Most pilots become instructors because they dream of a better flying job and to get that dream job, a young pilot needs to log flight time. So many instructors are a young, motivated group at the bottom of the aviation food chain desperate to provide low-cost labor in exchange for flight time. This is an aviation tradition that the FAA has long supported if not enabled outright.
There's absolutely nothing wrong with pilots who do a stint as an instructor so that they can move on, but let's not cloak it in high flautin' talk about professionalism, high levels of proficiency and customer service. This is a business relationship between employers and employees, plain and simple. The profit margins in aviation are so razor thin there is no way to pay instructors like professionals. The mere existence of a model code of conduct is not going to change the situation. One benefit of the current flight training model is that it separates the wheat from the chaff because by the time an instructor is ready to move on to an airline job, they will have already been acclimated to long hours and low pay.
Flight instructors are the most active pilots in the GA community, they fly more hours than the average GA pilot, and they are crucial to training the next generation of pilots. The impact of flight instruction on the pilot population is unmistakable, but there are many reasons why student pilots decide to drop out. AOPA says that the cost of flight training, aircraft rental, and aviation fuel are not important factors. I find this claim to be utterly fantastic and unsupported: The folks they are sampling in their research must travel in different circles than the pilots I talk to.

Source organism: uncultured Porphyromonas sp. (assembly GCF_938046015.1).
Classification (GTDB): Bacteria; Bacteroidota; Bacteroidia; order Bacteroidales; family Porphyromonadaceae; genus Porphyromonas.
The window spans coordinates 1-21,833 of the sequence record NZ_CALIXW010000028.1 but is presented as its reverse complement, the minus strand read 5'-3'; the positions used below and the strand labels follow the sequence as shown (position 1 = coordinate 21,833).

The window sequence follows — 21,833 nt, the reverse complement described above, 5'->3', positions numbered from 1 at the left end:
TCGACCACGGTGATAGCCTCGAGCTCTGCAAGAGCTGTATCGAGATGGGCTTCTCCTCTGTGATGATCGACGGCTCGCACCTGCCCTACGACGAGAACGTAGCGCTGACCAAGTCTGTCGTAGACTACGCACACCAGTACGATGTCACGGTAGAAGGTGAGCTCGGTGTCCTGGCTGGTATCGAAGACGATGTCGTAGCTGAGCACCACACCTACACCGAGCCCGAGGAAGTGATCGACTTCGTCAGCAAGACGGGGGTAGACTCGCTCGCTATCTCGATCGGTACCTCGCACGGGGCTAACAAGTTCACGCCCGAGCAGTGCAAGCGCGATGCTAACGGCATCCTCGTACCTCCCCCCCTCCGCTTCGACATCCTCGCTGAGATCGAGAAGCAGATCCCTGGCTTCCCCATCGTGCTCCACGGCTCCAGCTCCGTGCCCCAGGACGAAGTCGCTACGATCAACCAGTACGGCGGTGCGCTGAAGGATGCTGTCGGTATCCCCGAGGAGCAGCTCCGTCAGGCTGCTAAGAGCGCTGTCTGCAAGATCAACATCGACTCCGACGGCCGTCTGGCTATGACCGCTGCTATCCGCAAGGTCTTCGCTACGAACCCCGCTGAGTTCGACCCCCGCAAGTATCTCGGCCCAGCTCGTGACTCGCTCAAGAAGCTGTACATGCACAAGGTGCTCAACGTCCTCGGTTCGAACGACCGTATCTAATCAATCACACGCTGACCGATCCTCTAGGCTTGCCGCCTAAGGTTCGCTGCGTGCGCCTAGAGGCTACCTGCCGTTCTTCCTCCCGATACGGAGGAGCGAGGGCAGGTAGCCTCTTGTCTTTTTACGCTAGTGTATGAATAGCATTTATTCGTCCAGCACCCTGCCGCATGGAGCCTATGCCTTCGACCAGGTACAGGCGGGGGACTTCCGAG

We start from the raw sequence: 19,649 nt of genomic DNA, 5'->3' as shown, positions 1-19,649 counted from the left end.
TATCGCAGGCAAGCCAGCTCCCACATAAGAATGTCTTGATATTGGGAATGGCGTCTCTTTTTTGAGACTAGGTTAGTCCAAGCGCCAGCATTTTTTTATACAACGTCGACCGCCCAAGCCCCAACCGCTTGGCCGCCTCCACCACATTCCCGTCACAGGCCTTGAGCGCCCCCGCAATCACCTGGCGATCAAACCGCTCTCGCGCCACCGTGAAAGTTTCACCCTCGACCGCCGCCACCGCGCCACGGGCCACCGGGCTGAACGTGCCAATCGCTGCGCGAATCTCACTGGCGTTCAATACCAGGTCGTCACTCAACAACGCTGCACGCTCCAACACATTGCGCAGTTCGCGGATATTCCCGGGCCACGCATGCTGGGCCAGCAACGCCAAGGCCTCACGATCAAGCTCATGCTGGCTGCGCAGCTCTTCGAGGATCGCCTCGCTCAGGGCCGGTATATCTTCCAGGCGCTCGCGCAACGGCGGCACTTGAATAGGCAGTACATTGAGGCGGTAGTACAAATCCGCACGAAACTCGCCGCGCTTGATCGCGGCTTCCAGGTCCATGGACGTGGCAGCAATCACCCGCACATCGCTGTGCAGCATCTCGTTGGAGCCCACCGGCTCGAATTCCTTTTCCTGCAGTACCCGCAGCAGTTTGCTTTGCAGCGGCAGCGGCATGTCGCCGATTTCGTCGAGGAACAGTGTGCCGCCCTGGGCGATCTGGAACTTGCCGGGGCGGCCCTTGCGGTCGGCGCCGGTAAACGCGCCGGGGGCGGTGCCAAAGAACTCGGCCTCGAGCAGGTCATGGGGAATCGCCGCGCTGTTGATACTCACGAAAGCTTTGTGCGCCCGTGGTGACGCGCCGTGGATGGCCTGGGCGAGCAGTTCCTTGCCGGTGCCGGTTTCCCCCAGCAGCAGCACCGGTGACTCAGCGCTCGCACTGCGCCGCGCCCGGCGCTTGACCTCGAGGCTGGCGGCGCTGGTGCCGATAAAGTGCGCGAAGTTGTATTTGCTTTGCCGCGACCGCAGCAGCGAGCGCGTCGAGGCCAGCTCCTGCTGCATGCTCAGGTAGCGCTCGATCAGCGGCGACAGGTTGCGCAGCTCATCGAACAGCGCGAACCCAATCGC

While AOPA and others are busy trying to "fix" the flight training model so that fewer pilots drop out, little is being done to improve the average flight instructor's day-to-day life. Quite the opposite, from where I sit the solutions being put forth simply perpetuate the status quo with regard to flight instructors' working conditions.
Flight instruction, like all aviation endeavors, is a tough business. Learning to fly is a difficult, complicated, and expensive proposition. Those who stick with it, whether we're instructors or weekend flyers, do so because we love aviation. I'm all for making the flight training experience as rewarding and efficient as possible. I strive to do my best as an instructor because I enjoy teaching, mentoring other instructors, and helping pilots reach their flying goals. Being a CFI is one of the most rewarding things I've ever done, in spite of the hardships that come with living at the bottom of the food chain. From my perspective the model code of conduct is, at its best, a distraction and, at its worst, insulting. The efforts of AOPA and the folks who authored the Flight Instructor's Model Code of conduct may be based on good intentions, but good intentions can also lead to a decidedly undesirable destination.